After this, we hear the familiar theme, and we are back in Twin Peaks. I love the Deer Meadow sequence, but this is when we get back to the town I have dreamed of living in my whole life.  We meet up with Laura(Sheryl Lee) and Donna(now played by Moira Kelly), and run into some other show favorites. 

Initially, it is just another day in Twin Peaks. Some sex, some drugs, some Julee Cruise. Then shit gets crazy. Even for Twin Peaks. Bobby kills someone, Laura and Donna whore themselves out, Leland starts really letting his Bob shine through, and a lot more time is spent in the red room/black lodge. It would be impossible for me to give an accurate overview of this, but that was my drunken attempt.

Fire Walk With Me isn't just one of my favorite films based off of a TV show, it isn't even just one of my favorite Lynch films, it is one of my favorite films, period. It takes a subject that I was already familiar with, and makes it its own. It is two hours of the most hypnotic film put in my retinas. The range of emotions it draws up, the excitement, the fear, the laughter, the sadness. It also has, possibly the best ending of any film, ever. After such a brutal attack on Laura, it manages to end with the most beautiful, blissful, peaceful moment put to celluloid. It is an emotional roller coaster,and one that I am always happy to take.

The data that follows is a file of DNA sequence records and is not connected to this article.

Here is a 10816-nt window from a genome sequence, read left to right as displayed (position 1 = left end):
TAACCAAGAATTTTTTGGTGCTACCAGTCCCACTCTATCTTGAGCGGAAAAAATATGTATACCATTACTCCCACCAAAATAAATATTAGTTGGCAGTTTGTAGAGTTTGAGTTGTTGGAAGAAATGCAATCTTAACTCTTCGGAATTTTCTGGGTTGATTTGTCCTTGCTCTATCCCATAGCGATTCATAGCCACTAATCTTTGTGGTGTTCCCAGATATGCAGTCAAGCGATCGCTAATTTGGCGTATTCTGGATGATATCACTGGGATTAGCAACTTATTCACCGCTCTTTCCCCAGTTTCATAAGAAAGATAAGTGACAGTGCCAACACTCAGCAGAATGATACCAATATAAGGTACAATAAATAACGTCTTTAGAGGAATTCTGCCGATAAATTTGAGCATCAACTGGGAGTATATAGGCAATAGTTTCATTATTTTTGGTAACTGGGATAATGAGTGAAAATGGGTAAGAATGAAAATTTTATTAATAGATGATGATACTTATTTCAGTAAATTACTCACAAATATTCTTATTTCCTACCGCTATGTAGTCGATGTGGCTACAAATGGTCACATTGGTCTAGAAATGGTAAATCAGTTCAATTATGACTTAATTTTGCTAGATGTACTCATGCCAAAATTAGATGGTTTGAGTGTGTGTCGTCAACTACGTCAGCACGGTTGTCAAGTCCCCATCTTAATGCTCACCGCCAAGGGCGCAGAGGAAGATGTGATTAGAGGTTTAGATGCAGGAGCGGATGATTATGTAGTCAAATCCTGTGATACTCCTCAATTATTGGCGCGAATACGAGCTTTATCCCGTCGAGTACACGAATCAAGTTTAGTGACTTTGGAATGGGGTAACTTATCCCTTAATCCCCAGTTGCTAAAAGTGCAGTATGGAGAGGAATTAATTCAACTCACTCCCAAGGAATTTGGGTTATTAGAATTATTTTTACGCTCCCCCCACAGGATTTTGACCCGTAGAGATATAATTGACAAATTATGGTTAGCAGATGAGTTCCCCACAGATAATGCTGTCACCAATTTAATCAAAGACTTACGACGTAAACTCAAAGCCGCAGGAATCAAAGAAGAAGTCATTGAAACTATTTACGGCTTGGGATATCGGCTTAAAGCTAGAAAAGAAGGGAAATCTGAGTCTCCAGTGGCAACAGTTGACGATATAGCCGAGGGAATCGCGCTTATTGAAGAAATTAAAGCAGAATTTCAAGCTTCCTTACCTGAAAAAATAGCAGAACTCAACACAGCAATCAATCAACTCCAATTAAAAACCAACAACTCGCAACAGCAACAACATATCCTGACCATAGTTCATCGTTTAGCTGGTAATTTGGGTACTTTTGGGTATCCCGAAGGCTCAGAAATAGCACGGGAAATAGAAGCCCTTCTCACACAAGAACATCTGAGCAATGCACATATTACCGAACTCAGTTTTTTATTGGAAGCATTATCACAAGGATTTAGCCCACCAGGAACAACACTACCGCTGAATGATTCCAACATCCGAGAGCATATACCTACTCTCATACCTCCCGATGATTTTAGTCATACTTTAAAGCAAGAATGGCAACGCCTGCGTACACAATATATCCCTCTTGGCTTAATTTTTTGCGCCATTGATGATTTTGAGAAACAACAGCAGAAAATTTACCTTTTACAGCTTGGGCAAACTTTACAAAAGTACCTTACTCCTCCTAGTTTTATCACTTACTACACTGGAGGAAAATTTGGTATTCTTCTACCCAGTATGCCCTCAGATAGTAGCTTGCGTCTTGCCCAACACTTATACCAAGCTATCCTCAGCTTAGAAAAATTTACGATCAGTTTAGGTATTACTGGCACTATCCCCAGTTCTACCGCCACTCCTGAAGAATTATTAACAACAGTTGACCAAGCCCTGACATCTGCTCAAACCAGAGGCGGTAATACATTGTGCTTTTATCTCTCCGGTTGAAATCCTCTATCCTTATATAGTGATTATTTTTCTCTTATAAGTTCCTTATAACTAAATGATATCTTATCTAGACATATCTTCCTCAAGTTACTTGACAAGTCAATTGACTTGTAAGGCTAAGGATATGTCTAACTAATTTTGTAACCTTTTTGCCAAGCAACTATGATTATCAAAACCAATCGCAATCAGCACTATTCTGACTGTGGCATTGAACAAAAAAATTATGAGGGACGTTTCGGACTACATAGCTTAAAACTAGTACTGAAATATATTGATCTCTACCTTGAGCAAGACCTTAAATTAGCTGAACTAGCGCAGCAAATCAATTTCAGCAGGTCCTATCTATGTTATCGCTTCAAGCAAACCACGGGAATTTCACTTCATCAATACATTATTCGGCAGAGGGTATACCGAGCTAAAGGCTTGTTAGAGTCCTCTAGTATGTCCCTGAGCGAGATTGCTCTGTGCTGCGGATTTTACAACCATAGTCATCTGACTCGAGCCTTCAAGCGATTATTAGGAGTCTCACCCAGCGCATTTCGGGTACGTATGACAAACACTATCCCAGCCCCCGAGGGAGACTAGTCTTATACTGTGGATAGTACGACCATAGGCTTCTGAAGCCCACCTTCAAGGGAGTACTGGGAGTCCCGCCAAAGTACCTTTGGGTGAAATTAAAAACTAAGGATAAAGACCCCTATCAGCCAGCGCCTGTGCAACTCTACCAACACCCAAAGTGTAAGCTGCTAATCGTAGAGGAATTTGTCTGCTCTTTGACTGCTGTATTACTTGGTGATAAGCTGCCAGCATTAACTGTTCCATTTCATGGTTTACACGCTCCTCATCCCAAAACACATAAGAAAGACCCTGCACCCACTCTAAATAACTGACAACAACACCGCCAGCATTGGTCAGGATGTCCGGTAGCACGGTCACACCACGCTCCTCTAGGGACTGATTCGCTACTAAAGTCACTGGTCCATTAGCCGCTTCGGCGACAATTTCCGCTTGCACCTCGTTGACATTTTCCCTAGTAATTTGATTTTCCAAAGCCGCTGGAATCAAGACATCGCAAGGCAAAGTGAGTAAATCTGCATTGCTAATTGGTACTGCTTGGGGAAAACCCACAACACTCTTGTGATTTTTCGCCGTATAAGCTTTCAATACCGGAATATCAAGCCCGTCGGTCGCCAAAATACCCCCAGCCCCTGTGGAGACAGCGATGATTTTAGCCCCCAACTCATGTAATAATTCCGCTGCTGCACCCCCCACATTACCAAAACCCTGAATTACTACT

Tromeric can be found sitting in a dark room watching Homeward Bound, followed by A Serbian Film.  He found a secret potion called the grog.  It is similar to The Gummi Bears Gummibear Juice, but instead of making him bounce from here to everywhere, it gives him the ability to endure movies such as Blood Freak, and The Room, on a regular basis. When he drinks the grog, he also has the ability to have more references that you don't understand, than Wikipedia.  In the off chance he is taking a break from the grog, you can find him drinking coffee from a cup with half of the Black Dahlia pictured on it, eating Count Chocula, and making lists about whether The Taint has a better soundtrack than Voyage of the Rock Aliens.

The Doctor Prescribed The WIld At Heart Soundtrack